Ontario Nature Blog

Protecting wild species and wild spaces since 1931

Author: Guest blogger (Page 1 of 7)

Who will stand up for wetlands?

Credit: Rusty Clark

Pickerel weed in wetland, credit: Rusty Clark CC BY 2.0

Since I began volunteering for Ontario Nature last year, I have learned a lot about Ontario’s species at risk. Recently, I discovered that more than 20 percent rely on wetlands for survival.

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Can genetics help bats?

conservation_FinalSummer evenings used to be filled with the acrobatic flitting of bats chasing their next insect meal. Unfortunately, bats have vacated the night sky over much of eastern North America due to an invasive fungal disease that is decimating populations.

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Let’s plant natives!

diana's blog top photo sm

Imagine you are relaxing in your beautiful garden, enjoying the natural beauty, the sounds, the colors, the scents. Now imagine you could do all of this and contribute to the protection of native biodiversity at the same time. You can make this happen by adding native plants to your garden.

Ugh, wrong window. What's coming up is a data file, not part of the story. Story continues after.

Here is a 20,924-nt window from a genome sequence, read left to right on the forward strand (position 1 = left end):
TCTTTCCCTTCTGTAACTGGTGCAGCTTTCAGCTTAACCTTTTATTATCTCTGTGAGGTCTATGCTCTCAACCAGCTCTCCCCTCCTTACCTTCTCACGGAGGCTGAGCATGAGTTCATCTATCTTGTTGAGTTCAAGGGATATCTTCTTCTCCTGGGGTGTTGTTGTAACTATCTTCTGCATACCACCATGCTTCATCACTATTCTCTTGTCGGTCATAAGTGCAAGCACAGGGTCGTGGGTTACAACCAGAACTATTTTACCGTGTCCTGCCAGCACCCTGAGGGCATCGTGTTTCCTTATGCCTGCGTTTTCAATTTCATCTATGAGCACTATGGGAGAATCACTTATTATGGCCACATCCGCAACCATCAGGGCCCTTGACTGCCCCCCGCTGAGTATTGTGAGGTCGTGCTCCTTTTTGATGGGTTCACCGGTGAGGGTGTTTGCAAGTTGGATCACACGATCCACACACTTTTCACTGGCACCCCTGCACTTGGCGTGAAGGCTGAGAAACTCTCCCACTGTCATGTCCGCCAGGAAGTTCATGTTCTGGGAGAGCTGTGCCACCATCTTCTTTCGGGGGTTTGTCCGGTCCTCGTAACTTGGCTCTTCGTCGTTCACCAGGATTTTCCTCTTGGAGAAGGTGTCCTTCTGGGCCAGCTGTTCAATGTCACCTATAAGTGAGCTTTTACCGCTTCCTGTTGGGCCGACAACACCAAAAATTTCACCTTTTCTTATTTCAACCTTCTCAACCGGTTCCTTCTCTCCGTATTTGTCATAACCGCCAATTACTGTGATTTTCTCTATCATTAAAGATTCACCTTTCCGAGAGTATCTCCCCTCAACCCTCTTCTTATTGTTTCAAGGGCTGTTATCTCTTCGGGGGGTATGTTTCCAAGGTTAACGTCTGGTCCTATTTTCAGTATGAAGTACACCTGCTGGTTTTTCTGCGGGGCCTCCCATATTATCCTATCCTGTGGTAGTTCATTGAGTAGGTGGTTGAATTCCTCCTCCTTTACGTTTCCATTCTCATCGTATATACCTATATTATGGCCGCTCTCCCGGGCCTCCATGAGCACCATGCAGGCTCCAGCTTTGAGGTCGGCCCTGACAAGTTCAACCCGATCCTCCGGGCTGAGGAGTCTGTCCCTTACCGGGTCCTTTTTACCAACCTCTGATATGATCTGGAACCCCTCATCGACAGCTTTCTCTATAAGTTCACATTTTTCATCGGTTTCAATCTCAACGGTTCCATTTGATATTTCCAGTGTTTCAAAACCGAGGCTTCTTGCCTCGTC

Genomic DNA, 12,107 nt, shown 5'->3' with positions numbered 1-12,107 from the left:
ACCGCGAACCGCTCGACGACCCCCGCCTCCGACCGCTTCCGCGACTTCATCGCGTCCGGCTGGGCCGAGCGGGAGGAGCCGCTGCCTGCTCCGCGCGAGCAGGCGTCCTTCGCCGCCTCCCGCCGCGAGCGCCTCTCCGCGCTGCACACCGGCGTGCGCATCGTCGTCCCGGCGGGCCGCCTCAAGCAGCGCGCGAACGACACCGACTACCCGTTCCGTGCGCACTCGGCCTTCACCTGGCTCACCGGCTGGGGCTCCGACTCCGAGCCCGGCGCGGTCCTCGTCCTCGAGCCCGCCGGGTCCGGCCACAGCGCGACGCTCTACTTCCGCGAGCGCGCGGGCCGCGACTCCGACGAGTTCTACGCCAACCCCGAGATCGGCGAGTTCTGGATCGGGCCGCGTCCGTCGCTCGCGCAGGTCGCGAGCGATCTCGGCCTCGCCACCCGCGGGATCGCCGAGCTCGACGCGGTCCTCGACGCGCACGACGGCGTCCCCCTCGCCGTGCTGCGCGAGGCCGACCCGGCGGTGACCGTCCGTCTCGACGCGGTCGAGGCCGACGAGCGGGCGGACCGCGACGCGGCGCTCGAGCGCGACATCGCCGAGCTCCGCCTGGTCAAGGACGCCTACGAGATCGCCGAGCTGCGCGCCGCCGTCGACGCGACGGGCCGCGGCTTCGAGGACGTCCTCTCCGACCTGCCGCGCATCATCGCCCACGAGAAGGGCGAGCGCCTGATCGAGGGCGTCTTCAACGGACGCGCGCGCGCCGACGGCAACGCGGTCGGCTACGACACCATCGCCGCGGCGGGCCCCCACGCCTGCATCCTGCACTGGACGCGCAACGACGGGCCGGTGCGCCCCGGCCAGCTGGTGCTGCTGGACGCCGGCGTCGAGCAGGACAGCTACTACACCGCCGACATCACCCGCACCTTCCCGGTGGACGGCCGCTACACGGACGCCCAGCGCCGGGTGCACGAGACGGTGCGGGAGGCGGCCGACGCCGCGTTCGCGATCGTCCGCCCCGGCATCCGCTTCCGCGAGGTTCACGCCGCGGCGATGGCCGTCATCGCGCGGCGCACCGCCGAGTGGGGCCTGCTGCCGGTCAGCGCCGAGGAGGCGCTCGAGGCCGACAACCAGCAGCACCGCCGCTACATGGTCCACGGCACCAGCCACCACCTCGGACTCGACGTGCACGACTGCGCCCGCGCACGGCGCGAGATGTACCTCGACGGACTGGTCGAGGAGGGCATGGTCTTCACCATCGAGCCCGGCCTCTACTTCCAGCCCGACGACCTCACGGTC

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Which wild pollinators are in decline and why?


There are 1,000s of wild pollinators in Ontario. Bees and flies are most significant, but butterflies, beetles, wasps, ants, moths and hummingbirds also pollinate plants. It is important to keep this in mind when reading about pollinator decline, which has been a hot news topic for many years.

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Do invasive plants impact ecosystem services?

Dog-strangling vine Credit: Noah Cole

Dog-strangling vine Credit: Noah Cole

In the Cadotte Lab at the University of Toronto – Scarborough, we examine the causes and consequences of invasion success, biodiversity loss and changes in ecosystem services in Toronto’s Rouge Park, which is currently transitioning into Canada’s first National Urban Park.

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